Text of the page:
When picturing the rebirth pangs of London theatre, I never imagined anything quite as odd and hilarious as this. Based on an award-winning comedy podcast in which two divorced men exchange voice messages, it’s barely a drama, yet it scales absurdist heights of fantasy.
David Babani’s production inaugurates his Menier Chocolate Factory’s new studio, a forbidding basement that formerly housed the Bunker Theatre and smells of damp. As the show’s subtitle states, it’s sometimes highly offensive. I had a whale of a time.
Roger is a gentle soul, struggling to survive on dwindling benefits and menial catering jobs but quietly, hopelessly dogged in his hopes of winning back ex-wife Clare and teenage son Jamie. He’s played like an affectionate, beaten dog by Dan Skinner, who co-wrote both play and podcast with Harry Peacock, and was Angelos Epithemiou on Shooting Stars.
Brian (Simon Lipkin) is a narcissist hedonist in sockless loafers who bullies his friend into increasingly outlandish schemes. One minute Roger is impersonating the ghost of Romanian dictator Nicolae CeauÈescu at a dodgy séance: next he’s security, then collateral, in a poker game in an abattoir; then he’s enlisted in a plot to build a concrete “autobahn” over Asia’s silk road.
At first, I couldn’t quite believe I was just watching two men leaving each other messages on flip-phones (it’s set in 2011). But the show draws you in with its mix of banality, tragedy and lunacy. Roger shares a flat with a nearly-blind 82-year-old woman, with lavatorial consequences. Brian sleeps in a marijuana farm in student digs. Both men love James Cameron’s Avatar. They address each other, hollowly, as “mate”.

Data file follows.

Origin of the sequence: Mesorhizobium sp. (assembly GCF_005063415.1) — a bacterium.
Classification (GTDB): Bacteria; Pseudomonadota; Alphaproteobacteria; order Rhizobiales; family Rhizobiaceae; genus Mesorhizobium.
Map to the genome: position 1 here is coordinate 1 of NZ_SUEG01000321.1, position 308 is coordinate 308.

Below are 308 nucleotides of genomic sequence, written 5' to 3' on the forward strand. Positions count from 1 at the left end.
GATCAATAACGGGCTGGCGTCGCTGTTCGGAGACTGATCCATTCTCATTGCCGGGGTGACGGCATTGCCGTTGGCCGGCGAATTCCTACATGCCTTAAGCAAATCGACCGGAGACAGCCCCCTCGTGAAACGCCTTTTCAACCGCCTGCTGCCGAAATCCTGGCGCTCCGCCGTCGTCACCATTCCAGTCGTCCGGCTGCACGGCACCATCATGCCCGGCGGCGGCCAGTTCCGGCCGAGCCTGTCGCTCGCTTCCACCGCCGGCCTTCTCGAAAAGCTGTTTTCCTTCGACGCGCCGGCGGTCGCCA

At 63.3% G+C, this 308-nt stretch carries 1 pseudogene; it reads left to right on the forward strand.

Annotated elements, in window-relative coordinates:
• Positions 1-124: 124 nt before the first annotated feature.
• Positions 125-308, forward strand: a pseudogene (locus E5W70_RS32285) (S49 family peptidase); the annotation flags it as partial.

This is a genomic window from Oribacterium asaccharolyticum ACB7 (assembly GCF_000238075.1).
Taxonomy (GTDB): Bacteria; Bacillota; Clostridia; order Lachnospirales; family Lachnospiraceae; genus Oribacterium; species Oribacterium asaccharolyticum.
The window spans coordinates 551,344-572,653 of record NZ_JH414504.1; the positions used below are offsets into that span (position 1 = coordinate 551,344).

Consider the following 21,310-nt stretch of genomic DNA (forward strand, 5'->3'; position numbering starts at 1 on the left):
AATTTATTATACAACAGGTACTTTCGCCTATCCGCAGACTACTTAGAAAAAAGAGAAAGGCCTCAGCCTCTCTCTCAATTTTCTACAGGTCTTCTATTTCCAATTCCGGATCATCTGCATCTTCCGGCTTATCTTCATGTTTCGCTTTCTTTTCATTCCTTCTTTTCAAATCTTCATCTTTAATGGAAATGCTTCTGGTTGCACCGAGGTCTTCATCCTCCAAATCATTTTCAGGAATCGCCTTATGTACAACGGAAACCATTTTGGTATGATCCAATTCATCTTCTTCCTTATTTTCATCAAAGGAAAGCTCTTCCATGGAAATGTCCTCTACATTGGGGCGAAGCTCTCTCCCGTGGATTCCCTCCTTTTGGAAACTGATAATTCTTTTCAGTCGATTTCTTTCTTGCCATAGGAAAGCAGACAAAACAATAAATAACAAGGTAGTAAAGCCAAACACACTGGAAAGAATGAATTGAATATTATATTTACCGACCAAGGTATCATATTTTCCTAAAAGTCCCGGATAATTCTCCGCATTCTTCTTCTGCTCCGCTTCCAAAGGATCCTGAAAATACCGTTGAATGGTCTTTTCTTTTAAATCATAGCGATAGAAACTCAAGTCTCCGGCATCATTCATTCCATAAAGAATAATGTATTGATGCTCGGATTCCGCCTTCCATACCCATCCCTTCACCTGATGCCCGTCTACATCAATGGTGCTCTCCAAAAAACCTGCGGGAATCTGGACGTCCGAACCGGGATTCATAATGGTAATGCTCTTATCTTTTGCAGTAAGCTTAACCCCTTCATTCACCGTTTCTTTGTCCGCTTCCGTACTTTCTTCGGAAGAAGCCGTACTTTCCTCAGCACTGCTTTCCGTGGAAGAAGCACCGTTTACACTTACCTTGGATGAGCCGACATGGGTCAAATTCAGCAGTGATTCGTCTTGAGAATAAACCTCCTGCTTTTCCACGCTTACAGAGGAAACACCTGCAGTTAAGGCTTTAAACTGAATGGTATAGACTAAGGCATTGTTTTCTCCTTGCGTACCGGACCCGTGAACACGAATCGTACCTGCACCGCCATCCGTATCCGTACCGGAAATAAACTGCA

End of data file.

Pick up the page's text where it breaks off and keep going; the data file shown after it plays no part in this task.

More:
This excruciating banality is underscored by CGI backdrops of charity shops and bus stops, and it’s the springboard for ideas of breathtaking silliness that echo the Goons and Monty Python. The creators of those shows never joked about bestiality, pegging or “shelving a speedball” to compensate for the dulling effects of heroin, it’s true. But they’d all surely admire a squirm-inducing scene involving a pair of bolt-cutters that’s played in complete darkness.
Either you’ll respond to the don’t-give-a-monkey’s audacity on show here or you won’t. The first half is short, the second half long, because of the necessity to get Skinner out of a costume that largely consists of pig entrails. Babani’s production really doesn’t feel like a play, but it doesn’t feel like anything else either. You have to suspend disbelief, and accept that a loser like Brian could compete, and lose, in increasingly high-stakes enterprises. And that Roger would always go along with him.
Once you do, Roger’s Panglossian optimism seems almost heroic. A bit like opening a second auditorium in your theatre after a pandemic that threatened to close it entirely. This is a mad endeavour all round, and I wholeheartedly salute it.
Menier Chocolate Factory, until 18 Dec; menierchocolatefactory.com